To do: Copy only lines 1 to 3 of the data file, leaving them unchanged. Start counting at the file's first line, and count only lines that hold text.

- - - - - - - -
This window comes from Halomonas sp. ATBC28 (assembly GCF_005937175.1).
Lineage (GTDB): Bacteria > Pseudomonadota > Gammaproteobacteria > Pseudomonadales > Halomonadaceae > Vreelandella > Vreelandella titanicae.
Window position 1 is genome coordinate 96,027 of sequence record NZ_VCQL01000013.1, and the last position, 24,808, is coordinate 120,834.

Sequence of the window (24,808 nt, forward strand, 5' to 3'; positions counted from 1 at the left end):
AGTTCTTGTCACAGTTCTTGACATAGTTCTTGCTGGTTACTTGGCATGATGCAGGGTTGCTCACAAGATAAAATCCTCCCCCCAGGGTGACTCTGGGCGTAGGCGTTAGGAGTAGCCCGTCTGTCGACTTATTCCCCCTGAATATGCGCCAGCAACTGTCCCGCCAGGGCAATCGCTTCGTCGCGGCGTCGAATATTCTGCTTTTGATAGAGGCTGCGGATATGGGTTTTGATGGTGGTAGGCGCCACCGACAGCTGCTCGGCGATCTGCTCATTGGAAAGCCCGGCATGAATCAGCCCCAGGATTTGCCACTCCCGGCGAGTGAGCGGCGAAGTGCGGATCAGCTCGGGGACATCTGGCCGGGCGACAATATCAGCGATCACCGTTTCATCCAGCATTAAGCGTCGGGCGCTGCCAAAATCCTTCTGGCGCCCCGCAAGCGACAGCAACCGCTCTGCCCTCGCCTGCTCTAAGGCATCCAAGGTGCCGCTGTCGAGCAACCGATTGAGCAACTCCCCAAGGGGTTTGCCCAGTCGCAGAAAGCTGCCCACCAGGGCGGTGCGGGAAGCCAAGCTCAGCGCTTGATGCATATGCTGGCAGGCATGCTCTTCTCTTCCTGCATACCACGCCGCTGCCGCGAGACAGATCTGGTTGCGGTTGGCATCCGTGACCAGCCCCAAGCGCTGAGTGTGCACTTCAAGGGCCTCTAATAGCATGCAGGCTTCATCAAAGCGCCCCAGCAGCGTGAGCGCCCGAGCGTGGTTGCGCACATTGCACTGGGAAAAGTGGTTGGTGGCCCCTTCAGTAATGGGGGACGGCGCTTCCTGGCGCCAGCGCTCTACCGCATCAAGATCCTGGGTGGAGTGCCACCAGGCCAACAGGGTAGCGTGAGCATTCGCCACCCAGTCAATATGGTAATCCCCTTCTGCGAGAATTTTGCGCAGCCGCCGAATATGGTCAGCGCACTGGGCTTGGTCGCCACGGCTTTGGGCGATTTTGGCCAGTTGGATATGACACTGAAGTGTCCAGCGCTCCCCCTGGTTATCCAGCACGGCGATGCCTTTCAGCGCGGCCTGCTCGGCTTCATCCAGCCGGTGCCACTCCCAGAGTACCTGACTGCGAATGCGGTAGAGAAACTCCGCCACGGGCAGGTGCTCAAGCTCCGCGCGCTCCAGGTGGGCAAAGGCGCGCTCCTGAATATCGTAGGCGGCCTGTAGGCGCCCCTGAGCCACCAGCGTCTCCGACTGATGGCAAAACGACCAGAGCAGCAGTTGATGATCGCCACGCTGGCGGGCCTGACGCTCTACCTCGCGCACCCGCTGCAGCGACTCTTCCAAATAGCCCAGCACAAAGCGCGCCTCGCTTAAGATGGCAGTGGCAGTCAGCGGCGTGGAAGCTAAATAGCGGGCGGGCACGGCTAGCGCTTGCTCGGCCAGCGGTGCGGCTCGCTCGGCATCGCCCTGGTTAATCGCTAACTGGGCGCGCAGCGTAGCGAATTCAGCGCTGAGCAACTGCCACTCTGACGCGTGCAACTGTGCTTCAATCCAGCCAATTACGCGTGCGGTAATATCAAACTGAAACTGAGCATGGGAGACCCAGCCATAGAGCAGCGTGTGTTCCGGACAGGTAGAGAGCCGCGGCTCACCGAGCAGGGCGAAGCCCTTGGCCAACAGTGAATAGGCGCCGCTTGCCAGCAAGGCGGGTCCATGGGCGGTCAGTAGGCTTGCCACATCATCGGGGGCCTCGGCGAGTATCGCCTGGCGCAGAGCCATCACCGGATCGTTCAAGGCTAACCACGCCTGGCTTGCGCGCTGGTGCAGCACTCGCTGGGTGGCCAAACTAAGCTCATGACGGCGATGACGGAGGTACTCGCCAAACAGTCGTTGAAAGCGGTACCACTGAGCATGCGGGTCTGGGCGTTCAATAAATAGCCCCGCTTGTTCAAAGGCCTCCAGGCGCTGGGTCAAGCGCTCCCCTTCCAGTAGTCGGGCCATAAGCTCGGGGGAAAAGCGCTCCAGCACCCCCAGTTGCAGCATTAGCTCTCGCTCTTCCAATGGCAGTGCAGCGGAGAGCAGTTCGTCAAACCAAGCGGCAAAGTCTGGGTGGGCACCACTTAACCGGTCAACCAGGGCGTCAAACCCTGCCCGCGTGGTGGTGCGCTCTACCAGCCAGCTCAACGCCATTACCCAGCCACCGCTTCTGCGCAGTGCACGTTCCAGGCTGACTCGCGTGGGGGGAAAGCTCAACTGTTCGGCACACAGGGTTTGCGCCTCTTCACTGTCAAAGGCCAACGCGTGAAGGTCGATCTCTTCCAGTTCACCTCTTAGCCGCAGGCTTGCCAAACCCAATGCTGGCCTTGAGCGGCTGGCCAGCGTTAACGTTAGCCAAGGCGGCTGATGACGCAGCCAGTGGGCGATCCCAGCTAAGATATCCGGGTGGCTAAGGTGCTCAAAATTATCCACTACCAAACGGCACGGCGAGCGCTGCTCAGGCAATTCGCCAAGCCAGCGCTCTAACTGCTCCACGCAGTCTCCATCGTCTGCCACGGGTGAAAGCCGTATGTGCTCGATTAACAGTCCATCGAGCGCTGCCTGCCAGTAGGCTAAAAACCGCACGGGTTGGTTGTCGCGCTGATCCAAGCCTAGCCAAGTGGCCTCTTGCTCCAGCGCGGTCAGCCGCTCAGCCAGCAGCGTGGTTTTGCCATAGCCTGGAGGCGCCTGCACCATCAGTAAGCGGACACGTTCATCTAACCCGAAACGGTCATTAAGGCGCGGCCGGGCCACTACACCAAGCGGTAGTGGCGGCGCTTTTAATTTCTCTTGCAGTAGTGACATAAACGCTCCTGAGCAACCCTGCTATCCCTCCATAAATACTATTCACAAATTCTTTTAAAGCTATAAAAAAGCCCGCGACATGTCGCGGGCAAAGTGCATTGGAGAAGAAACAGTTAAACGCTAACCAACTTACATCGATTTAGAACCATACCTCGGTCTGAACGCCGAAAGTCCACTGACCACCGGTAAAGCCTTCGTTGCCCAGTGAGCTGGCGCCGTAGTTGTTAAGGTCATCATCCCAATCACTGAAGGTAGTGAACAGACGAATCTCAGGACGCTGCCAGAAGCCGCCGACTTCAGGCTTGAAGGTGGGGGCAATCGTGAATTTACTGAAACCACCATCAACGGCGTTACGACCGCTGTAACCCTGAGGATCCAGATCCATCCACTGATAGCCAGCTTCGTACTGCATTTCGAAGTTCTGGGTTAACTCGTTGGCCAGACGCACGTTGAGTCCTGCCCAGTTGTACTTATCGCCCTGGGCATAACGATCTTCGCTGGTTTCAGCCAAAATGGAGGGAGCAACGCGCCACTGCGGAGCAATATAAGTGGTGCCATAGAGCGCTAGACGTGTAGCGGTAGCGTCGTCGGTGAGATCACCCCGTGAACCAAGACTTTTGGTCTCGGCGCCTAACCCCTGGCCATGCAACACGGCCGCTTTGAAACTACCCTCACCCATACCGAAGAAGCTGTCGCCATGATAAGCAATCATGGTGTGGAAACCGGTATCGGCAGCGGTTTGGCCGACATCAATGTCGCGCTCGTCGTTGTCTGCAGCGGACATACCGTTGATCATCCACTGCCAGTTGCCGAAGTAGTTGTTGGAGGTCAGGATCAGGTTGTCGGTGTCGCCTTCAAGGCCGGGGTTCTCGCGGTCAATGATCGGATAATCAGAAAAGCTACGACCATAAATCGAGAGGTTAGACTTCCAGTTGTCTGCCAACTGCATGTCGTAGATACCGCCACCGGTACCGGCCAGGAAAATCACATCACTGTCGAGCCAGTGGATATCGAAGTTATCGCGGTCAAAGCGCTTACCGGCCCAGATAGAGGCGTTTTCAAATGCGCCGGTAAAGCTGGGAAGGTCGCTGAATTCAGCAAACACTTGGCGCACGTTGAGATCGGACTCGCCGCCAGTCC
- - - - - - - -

This window comes from Halomonas sp. ATBC28 (assembly GCF_005937175.1).
Lineage (GTDB): Bacteria > Pseudomonadota > Gammaproteobacteria > Pseudomonadales > Halomonadaceae > Vreelandella > Vreelandella titanicae.
Window position 1 is genome coordinate 96,027 of sequence record NZ_VCQL01000013.1, and the last position, 24,808, is coordinate 120,834.